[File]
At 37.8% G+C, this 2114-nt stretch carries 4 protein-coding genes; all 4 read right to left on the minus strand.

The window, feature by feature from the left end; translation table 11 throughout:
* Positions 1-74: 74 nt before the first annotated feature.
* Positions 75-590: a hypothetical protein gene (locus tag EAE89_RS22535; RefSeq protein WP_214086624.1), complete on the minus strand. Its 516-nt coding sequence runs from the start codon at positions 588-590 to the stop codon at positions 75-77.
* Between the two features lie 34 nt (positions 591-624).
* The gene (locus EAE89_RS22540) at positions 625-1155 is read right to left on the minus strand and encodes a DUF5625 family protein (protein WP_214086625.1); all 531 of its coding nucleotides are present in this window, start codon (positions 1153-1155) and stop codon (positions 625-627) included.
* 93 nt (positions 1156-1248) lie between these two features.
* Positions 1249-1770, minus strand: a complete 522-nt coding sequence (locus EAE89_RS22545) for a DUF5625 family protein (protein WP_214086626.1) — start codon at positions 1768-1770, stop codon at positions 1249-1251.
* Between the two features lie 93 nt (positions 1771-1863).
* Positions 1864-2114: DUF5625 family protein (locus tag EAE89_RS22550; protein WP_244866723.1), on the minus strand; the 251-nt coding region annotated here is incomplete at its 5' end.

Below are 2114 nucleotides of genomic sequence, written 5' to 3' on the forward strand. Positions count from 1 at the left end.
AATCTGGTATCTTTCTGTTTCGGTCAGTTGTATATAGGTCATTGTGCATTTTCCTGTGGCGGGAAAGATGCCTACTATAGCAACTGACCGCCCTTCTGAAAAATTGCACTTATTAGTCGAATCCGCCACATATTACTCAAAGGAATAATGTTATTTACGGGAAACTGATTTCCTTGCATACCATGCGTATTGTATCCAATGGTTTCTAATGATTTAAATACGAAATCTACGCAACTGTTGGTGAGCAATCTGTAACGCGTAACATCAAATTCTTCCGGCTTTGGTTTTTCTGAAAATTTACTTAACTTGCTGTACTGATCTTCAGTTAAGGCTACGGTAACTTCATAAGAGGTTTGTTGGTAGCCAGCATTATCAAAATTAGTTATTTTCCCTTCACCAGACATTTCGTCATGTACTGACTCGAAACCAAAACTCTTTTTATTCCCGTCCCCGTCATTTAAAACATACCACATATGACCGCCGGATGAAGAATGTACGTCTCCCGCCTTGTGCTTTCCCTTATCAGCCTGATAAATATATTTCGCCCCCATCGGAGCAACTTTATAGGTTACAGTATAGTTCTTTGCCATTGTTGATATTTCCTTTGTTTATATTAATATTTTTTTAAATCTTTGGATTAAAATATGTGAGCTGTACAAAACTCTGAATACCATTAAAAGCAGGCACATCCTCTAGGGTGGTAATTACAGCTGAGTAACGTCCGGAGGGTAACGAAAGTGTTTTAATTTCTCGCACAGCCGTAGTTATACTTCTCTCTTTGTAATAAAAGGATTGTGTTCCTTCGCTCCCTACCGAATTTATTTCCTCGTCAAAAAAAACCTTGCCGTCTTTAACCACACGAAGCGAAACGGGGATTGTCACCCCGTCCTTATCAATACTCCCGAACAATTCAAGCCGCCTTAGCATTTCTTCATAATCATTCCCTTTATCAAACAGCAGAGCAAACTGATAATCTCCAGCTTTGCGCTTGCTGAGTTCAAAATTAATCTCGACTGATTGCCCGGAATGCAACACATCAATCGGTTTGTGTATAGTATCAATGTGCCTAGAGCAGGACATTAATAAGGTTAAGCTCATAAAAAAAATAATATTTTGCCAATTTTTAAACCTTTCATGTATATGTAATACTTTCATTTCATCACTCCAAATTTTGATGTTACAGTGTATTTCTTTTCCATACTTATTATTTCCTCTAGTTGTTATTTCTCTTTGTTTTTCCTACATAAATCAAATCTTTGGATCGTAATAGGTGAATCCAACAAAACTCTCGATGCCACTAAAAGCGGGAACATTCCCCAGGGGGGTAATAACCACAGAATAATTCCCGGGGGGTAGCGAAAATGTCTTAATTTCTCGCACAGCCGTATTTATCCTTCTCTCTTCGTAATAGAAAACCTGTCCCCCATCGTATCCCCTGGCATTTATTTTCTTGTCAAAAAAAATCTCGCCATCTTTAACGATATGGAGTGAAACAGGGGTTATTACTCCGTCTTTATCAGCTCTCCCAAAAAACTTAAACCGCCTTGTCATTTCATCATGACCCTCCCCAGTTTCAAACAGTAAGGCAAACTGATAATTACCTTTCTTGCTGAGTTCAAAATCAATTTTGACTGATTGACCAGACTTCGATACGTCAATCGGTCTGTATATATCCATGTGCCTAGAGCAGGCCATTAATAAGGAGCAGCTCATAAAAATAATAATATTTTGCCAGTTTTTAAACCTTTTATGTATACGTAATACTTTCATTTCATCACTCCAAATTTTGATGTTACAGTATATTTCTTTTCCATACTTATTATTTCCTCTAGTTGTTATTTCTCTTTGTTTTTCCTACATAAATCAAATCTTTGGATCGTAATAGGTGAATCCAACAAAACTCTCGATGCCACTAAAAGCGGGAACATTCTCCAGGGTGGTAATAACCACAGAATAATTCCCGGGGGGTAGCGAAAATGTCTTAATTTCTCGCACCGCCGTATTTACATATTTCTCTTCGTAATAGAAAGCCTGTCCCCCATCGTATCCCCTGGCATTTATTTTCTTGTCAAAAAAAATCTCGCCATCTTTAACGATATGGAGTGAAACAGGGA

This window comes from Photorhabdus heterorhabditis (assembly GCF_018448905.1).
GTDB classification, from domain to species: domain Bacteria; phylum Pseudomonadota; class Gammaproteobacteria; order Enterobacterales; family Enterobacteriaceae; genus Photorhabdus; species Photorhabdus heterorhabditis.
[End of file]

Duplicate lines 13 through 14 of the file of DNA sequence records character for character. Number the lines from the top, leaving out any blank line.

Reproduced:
This window comes from Photorhabdus heterorhabditis (assembly GCF_018448905.1).
GTDB classification, from domain to species: domain Bacteria; phylum Pseudomonadota; class Gammaproteobacteria; order Enterobacterales; family Enterobacteriaceae; genus Photorhabdus; species Photorhabdus heterorhabditis.